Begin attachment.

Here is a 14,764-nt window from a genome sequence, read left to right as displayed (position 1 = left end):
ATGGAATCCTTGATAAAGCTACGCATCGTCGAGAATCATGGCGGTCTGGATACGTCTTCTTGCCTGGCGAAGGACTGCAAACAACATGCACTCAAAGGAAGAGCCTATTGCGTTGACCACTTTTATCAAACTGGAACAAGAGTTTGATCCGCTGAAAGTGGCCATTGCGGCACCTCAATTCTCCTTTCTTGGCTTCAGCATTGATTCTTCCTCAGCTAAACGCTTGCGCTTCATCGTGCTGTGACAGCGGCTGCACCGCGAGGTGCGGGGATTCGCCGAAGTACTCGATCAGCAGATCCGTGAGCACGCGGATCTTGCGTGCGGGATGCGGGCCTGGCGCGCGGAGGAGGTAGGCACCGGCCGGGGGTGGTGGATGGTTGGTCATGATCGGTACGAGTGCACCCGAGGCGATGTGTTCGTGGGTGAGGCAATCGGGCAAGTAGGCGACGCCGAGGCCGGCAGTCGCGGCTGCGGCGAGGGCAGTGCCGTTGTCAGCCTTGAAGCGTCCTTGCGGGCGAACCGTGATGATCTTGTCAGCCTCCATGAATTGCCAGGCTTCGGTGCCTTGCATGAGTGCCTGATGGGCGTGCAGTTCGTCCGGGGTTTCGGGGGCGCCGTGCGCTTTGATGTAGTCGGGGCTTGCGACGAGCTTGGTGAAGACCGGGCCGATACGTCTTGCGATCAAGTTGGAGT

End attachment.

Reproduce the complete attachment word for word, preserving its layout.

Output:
Here is a 14,764-nt window from a genome sequence, read left to right as displayed (position 1 = left end):
ATGGAATCCTTGATAAAGCTACGCATCGTCGAGAATCATGGCGGTCTGGATACGTCTTCTTGCCTGGCGAAGGACTGCAAACAACATGCACTCAAAGGAAGAGCCTATTGCGTTGACCACTTTTATCAAACTGGAACAAGAGTTTGATCCGCTGAAAGTGGCCATTGCGGCACCTCAATTCTCCTTTCTTGGCTTCAGCATTGATTCTTCCTCAGCTAAACGCTTGCGCTTCATCGTGCTGTGACAGCGGCTGCACCGCGAGGTGCGGGGATTCGCCGAAGTACTCGATCAGCAGATCCGTGAGCACGCGGATCTTGCGTGCGGGATGCGGGCCTGGCGCGCGGAGGAGGTAGGCACCGGCCGGGGGTGGTGGATGGTTGGTCATGATCGGTACGAGTGCACCCGAGGCGATGTGTTCGTGGGTGAGGCAATCGGGCAAGTAGGCGACGCCGAGGCCGGCAGTCGCGGCTGCGGCGAGGGCAGTGCCGTTGTCAGCCTTGAAGCGTCCTTGCGGGCGAACCGTGATGATCTTGTCAGCCTCCATGAATTGCCAGGCTTCGGTGCCTTGCATGAGTGCCTGATGGGCGTGCAGTTCGTCCGGGGTTTCGGGGGCGCCGTGCGCTTTGATGTAGTCGGGGCTTGCGACGAGCTTGGTGAAGACCGGGCCGATACGTCTTGCGATCAAGTTGGAGT